The light transmissive screen 20 can be provided with an ultraviolet light blocking agent so that UV light cannot escape from the housing 18. The remainder of the housing 18 is also made from a material impervious to the passage of ultraviolet light. By this means, UV light emitted from the secondary light source 36 is completely undetectable to an outside observer. Nevertheless, the UV light causes the phosphor-coated indicia 34 to glow with visible light colors rendering an impressive visual effect. The UV blocking agent incorporated into the light transmissive screen 20 can be in the form of a film applied to the inner surface of the screen 20, as depicted in
Referring now to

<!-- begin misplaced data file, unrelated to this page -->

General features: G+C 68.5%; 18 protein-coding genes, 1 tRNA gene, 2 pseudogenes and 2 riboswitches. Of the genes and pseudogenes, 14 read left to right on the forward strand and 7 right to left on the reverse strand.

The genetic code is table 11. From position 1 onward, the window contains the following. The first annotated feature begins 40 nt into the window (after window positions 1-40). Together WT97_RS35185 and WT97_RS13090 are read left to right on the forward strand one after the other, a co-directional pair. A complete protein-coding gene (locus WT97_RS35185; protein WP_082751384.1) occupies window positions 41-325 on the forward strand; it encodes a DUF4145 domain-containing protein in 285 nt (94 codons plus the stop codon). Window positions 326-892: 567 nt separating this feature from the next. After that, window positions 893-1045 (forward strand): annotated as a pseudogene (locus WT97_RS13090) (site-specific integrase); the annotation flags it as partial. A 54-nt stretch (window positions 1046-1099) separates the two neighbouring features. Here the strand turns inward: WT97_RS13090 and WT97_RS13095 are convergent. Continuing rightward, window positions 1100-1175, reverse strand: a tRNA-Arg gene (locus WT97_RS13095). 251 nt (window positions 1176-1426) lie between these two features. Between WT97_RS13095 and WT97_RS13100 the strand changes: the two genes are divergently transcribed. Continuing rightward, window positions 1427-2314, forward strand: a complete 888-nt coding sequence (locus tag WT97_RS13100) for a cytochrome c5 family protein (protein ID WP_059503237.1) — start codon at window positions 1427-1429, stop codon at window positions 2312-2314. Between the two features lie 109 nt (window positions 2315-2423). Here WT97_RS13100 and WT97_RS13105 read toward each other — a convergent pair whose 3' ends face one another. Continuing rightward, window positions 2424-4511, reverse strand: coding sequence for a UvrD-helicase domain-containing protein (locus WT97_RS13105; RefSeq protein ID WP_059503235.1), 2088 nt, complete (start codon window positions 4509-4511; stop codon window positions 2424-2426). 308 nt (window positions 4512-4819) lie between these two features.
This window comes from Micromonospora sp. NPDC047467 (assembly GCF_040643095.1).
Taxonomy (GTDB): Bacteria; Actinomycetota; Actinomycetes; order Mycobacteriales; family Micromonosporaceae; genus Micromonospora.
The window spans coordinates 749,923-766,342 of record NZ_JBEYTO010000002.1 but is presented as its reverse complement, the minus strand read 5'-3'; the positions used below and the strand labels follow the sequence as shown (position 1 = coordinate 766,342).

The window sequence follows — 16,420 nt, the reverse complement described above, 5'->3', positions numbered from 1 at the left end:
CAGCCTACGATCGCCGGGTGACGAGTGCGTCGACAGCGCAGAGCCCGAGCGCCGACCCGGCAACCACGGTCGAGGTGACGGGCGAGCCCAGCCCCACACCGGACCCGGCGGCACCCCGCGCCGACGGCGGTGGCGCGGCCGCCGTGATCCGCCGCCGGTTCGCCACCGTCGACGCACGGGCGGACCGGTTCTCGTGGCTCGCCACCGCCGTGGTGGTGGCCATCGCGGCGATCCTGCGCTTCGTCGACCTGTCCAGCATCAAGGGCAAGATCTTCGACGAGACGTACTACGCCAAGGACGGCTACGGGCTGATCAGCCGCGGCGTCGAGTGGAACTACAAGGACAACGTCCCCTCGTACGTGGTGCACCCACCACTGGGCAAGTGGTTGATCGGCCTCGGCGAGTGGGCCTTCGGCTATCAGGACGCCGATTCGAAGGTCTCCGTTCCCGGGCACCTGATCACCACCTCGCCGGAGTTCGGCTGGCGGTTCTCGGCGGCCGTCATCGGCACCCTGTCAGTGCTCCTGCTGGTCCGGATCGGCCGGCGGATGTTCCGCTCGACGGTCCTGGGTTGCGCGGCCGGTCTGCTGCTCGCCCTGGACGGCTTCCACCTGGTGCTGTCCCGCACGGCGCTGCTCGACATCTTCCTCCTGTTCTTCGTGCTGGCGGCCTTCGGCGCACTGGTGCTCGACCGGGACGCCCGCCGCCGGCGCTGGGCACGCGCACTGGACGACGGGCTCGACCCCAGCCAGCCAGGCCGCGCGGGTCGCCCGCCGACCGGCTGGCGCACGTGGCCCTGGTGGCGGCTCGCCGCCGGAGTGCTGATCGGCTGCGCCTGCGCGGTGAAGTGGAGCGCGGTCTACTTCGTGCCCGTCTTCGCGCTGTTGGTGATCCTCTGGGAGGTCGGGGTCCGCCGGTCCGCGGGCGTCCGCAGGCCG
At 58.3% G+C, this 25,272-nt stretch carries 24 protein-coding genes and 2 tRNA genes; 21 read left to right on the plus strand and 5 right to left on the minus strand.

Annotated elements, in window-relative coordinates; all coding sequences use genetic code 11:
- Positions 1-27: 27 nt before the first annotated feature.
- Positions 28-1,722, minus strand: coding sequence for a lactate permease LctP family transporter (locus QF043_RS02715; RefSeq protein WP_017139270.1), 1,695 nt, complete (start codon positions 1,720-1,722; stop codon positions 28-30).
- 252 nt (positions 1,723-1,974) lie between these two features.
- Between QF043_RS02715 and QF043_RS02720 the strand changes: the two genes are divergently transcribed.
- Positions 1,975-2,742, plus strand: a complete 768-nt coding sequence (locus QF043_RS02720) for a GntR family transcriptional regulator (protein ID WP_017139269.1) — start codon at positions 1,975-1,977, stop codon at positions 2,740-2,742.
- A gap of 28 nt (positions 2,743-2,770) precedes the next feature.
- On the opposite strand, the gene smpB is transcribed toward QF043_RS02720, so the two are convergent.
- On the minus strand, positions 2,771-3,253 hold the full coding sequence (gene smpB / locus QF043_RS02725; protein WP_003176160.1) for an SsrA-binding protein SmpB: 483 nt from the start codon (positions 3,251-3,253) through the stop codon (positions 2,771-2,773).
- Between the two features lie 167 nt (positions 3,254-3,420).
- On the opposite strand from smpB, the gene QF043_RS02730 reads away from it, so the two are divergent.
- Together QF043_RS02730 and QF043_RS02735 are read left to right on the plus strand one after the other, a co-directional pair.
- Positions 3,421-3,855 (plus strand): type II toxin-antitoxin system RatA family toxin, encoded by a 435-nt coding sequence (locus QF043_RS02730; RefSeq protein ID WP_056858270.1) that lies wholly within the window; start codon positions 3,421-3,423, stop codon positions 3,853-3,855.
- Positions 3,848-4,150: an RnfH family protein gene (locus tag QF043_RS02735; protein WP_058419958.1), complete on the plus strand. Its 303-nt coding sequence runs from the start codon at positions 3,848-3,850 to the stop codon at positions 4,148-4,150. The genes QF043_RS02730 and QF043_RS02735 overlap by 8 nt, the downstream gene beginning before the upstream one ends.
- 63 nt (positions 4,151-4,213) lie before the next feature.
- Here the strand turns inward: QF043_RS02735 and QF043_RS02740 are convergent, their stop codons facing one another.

According to any one of the preceding embodiments, a method for selectively presenting lighted indicia from an automobile 10 can be accomplished. The method comprises the step of containing a primary visible light source 22, a secondary ultraviolet light source 36 and a phosphor-coated indicia 34 within a UV impervious housing 18. The phosphor-coated indicia 34 is irradiated with the ultraviolet light from the secondary UV light source 36 while the primary visible light source 22 is inactive. By this technique, the phosphor-coated indicia 34 is visible to observers outside through a light transmissive screen 20 incorporated into the housing 18. A control circuit automatically de-energizes the secondary UV light source 36 in response to the primary visible light source being energized so that there is no conflict between the two lighting systems operating within a common housing 18. The phosphor-coated indicia 34 is substantially invisible to observers whenever the primary light source 22 is active. Preferably, although not necessarily, the phosphor-coated indicia are mounted on a removable transparent plate 30 or on a removable light transmissive screen 20″ so that expressive ideas can be changed from time to time. The step of automatically de-energizing the secondary ultraviolet light source 36 is responsive to a brake-induced vehicle deceleration, such as occurs when a driver depresses the brake pedal.